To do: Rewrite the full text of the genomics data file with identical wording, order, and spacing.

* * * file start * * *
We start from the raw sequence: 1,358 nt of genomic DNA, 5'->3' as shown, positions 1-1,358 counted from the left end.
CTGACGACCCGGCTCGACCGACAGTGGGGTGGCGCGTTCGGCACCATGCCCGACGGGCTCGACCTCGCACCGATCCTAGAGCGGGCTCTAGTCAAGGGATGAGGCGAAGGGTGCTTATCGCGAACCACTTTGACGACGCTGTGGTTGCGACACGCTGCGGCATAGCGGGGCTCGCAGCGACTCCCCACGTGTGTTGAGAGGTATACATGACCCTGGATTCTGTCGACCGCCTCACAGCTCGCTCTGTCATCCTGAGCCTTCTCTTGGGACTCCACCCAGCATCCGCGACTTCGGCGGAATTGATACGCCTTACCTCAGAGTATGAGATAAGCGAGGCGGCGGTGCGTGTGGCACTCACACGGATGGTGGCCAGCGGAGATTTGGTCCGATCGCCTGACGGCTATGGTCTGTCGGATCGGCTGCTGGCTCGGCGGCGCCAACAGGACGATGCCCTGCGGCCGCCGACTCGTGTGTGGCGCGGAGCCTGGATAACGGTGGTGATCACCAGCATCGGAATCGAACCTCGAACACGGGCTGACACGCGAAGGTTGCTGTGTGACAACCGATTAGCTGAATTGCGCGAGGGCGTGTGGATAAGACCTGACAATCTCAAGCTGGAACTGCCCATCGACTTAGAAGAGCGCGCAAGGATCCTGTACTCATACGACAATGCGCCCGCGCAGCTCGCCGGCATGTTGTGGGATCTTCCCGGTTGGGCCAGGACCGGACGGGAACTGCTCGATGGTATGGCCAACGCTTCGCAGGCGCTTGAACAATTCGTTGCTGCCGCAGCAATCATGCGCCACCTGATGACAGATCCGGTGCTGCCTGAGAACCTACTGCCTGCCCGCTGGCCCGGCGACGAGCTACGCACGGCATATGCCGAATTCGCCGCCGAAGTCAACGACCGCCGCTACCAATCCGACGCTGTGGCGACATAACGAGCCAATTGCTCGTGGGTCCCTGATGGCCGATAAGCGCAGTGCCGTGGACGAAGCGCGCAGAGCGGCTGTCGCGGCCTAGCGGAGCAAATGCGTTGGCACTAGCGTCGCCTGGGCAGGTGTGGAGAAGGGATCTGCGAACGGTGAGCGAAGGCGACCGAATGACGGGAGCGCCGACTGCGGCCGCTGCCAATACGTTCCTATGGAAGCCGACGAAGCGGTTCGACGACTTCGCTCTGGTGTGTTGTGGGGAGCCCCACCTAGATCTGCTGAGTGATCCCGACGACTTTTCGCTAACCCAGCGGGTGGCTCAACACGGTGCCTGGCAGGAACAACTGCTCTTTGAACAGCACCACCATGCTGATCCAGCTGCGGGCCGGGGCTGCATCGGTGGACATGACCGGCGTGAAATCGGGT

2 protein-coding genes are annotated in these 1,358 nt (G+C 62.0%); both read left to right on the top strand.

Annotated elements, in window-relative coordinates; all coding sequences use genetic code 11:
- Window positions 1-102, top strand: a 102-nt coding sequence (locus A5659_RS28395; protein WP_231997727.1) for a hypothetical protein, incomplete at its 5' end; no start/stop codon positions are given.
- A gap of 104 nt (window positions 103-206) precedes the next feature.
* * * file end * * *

We start from the raw sequence: 1,358 nt of genomic DNA, 5'->3' as shown, positions 1-1,358 counted from the left end.
CTGACGACCCGGCTCGACCGACAGTGGGGTGGCGCGTTCGGCACCATGCCCGACGGGCTCGACCTCGCACCGATCCTAGAGCGGGCTCTAGTCAAGGGATGAGGCGAAGGGTGCTTATCGCGAACCACTTTGACGACGCTGTGGTTGCGACACGCTGCGGCATAGCGGGGCTCGCAGCGACTCCCCACGTGTGTTGAGAGGTATACATGACCCTGGATTCTGTCGACCGCCTCACAGCTCGCTCTGTCATCCTGAGCCTTCTCTTGGGACTCCACCCAGCATCCGCGACTTCGGCGGAATTGATACGCCTTACCTCAGAGTATGAGATAAGCGAGGCGGCGGTGCGTGTGGCACTCACACGGATGGTGGCCAGCGGAGATTTGGTCCGATCGCCTGACGGCTATGGTCTGTCGGATCGGCTGCTGGCTCGGCGGCGCCAACAGGACGATGCCCTGCGGCCGCCGACTCGTGTGTGGCGCGGAGCCTGGATAACGGTGGTGATCACCAGCATCGGAATCGAACCTCGAACACGGGCTGACACGCGAAGGTTGCTGTGTGACAACCGATTAGCTGAATTGCGCGAGGGCGTGTGGATAAGACCTGACAATCTCAAGCTGGAACTGCCCATCGACTTAGAAGAGCGCGCAAGGATCCTGTACTCATACGACAATGCGCCCGCGCAGCTCGCCGGCATGTTGTGGGATCTTCCCGGTTGGGCCAGGACCGGACGGGAACTGCTCGATGGTATGGCCAACGCTTCGCAGGCGCTTGAACAATTCGTTGCTGCCGCAGCAATCATGCGCCACCTGATGACAGATCCGGTGCTGCCTGAGAACCTACTGCCTGCCCGCTGGCCCGGCGACGAGCTACGCACGGCATATGCCGAATTCGCCGCCGAAGTCAACGACCGCCGCTACCAATCCGACGCTGTGGCGACATAACGAGCCAATTGCTCGTGGGTCCCTGATGGCCGATAAGCGCAGTGCCGTGGACGAAGCGCGCAGAGCGGCTGTCGCGGCCTAGCGGAGCAAATGCGTTGGCACTAGCGTCGCCTGGGCAGGTGTGGAGAAGGGATCTGCGAACGGTGAGCGAAGGCGACCGAATGACGGGAGCGCCGACTGCGGCCGCTGCCAATACGTTCCTATGGAAGCCGACGAAGCGGTTCGACGACTTCGCTCTGGTGTGTTGTGGGGAGCCCCACCTAGATCTGCTGAGTGATCCCGACGACTTTTCGCTAACCCAGCGGGTGGCTCAACACGGTGCCTGGCAGGAACAACTGCTCTTTGAACAGCACCACCATGCTGATCCAGCTGCGGGCCGGGGCTGCATCGGTGGACATGACCGGCGTGAAATCGGGT

2 protein-coding genes are annotated in these 1,358 nt (G+C 62.0%); both read left to right on the top strand.

Annotated elements, in window-relative coordinates; all coding sequences use genetic code 11:
- Window positions 1-102, top strand: a 102-nt coding sequence (locus A5659_RS28395; protein WP_231997727.1) for a hypothetical protein, incomplete at its 5' end; no start/stop codon positions are given.
- A gap of 104 nt (window positions 103-206) precedes the next feature.